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Old 24-02-2013, 19:59   #1
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Rudder Stock Crevice Corrosion

Just dropped the rudders on my 3 yo cat and found severe corrosion of the stocks inside the lower submerged bearings....photo below.

Boatyard says it probably due to the quality of the stainless steel used but manufacturer says it's due to stray electric currents while in marinas.

Anyone had experience with this sort of corrosion?
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Old 24-02-2013, 20:14   #2
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Re: Rudder Stock Crevice Corrosion

I'm no expert but that looks more like galvanic than crevice corrosion. Could be the rudder stocks were made of pot metal, but if it is a galvanic issue, you should be able to test for stray currents to confirm/refute that.

When I say pot metal, there was an incident maybe 25 years ago where some flatware turned up in the US, highly radioactive. Apparently the source for the stainless included a cesium supply from a hospital medical device, conveniently thrown in the recycling bin with the rest of the "metal boxes". So these days? With the price of stainless?

Beneteau may be the sane ones, using newfangled and untrusted [sic] carbon fiber instead of stainless, to eliminate those questions.

Zanshin had a rudder stock fail and IIRC spent some time looking into this. He might have some idea of what bit you.
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Old 24-02-2013, 20:14   #3
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Re: Rudder Stock Crevice Corrosion

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Originally Posted by Cruisin Cat View Post
Just dropped the rudders on my 3 yo cat and found severe corrosion of the stocks inside the lower submerged bearings....photo below.

Boatyard says it probably due to the quality of the stainless steel used but manufacturer says it's due to stray electric currents while in marinas.

Anyone had experience with this sort of corrosion?
Of course the manufacturer will pass the blame along. But here's the thing- crevice corrosion and electrolytic corrosion are not related. The manufacturer is either ignorant or blowing smoke up your transom. And my bet is it's the latter.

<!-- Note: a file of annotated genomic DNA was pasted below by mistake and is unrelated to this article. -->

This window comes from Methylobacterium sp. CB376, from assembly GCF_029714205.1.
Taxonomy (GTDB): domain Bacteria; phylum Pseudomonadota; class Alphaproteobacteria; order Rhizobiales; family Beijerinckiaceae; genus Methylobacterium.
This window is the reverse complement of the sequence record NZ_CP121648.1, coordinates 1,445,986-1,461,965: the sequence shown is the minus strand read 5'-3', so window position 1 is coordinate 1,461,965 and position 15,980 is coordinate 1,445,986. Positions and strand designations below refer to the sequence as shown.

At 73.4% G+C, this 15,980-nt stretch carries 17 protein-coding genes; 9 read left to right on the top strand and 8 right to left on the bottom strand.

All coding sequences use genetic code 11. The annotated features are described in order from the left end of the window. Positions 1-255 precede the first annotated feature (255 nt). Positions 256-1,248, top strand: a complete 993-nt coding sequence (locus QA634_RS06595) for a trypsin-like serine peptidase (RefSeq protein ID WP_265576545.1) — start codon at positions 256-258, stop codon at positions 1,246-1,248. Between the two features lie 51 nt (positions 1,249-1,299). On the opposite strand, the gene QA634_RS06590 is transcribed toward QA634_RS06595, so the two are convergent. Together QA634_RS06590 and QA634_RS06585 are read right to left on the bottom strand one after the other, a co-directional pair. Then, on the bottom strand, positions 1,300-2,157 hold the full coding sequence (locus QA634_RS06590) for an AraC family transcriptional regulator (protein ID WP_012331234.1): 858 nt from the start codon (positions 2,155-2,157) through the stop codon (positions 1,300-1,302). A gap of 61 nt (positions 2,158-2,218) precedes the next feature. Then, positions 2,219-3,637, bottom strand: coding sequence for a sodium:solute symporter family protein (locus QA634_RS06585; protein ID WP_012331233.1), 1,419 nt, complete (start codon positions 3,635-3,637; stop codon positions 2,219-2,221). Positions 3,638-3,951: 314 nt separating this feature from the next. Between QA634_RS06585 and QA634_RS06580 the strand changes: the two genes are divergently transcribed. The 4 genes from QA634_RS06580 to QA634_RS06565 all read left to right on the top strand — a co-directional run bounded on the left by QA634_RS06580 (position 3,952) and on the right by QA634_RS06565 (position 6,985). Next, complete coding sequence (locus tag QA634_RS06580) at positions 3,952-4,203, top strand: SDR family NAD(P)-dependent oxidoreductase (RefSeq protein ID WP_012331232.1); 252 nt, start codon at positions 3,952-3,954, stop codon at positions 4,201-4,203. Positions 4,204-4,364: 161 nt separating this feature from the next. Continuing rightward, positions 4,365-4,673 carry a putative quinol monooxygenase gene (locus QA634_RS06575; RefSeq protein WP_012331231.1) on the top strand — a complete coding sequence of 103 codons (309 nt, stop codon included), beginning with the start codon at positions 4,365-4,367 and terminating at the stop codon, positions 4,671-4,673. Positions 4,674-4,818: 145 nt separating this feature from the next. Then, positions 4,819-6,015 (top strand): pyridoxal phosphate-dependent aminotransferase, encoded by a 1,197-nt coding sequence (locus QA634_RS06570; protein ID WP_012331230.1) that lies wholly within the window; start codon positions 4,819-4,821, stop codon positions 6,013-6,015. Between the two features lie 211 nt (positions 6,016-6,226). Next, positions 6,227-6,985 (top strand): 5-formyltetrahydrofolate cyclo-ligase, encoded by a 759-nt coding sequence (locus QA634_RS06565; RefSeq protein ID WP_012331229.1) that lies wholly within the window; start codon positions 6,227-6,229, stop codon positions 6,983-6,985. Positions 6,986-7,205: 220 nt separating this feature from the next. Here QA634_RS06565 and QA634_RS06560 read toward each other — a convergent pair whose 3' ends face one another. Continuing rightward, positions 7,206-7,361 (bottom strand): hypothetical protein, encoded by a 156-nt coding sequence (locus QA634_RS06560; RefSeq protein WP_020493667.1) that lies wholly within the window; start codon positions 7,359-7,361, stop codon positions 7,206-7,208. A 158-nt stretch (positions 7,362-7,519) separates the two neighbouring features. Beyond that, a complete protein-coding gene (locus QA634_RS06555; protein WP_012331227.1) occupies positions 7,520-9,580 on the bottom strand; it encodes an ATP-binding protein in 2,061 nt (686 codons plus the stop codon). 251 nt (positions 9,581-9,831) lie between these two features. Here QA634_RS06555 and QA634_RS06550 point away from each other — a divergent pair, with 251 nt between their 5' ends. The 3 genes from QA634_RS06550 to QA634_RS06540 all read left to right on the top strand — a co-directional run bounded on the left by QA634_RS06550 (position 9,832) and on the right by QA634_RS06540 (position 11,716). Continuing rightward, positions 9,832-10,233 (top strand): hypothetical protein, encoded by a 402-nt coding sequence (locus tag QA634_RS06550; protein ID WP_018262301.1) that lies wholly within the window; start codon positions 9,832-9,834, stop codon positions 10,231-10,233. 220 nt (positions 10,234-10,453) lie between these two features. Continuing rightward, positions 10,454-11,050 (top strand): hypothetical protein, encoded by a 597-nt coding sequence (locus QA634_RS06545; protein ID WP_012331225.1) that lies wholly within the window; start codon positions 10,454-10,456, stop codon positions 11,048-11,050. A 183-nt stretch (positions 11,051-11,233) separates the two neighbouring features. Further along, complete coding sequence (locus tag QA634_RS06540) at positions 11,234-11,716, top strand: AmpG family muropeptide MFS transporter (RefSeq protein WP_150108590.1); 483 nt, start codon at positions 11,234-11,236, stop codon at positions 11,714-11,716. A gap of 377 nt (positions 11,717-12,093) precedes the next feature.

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Old 24-02-2013, 20:17   #4
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Re: Rudder Stock Crevice Corrosion

At first glance the photo looks like crevice corrosion if that is the part of the rudder post that was up inside the boat. A better or different grade of stainless might be less susceptible to crevice corrosion but not immune, it's just the nature of the metal. Put stainless in an oxygen deprived environment and it will lose the protective oxide layer and corrode.
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Old 24-02-2013, 20:29   #5
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Re: Rudder Stock Crevice Corrosion

Looks like a quality of material problem. Like 304 stainless instead of 316, but in 3 years? Wow! It looks like 20 year old stuff. It's pretty hard to bond a rudder stock to ground so perhaps both sides are right.
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Old 24-02-2013, 20:33   #6
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Re: Rudder Stock Crevice Corrosion

Cruisin,

You really need to have an expert in corrosion, or metallurgy look at that. I see both types of corrosion regularly, but can't really tell which is more likely. A lot depends on exacally where it is relative to the boat, and exacally what happened to it. One of the major problems with stainless underwater is that if the stock breaks the surface of the water the stainless can actually become galvanically active versus itself.
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Old 26-02-2013, 05:03   #7
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Re: Rudder Stock Crevice Corrosion

I vote crevice corrosion caused by poor choice of construction material. Most examples of galvanic corrosion I see affect the whole part not just the section contained in a tight space where the water turns anoxic. I have seen the same thing on propeller shafts used by a US production builder who opted to install Aquamet 17 versus Aquamet 22. The shafts looked good except where you couldn't see them...
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Old 28-04-2013, 17:28   #8
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Re: Rudder Stock Crevice Corrosion

Thanks everyone for your comments on this. The boatyard agrees the cause is most likely poor quality stainless used by the manufacturer. They're replacing the stocks with good quality stainless (can't remember the designation of the ss just now). I'll know in a couple of years if this fixes the problem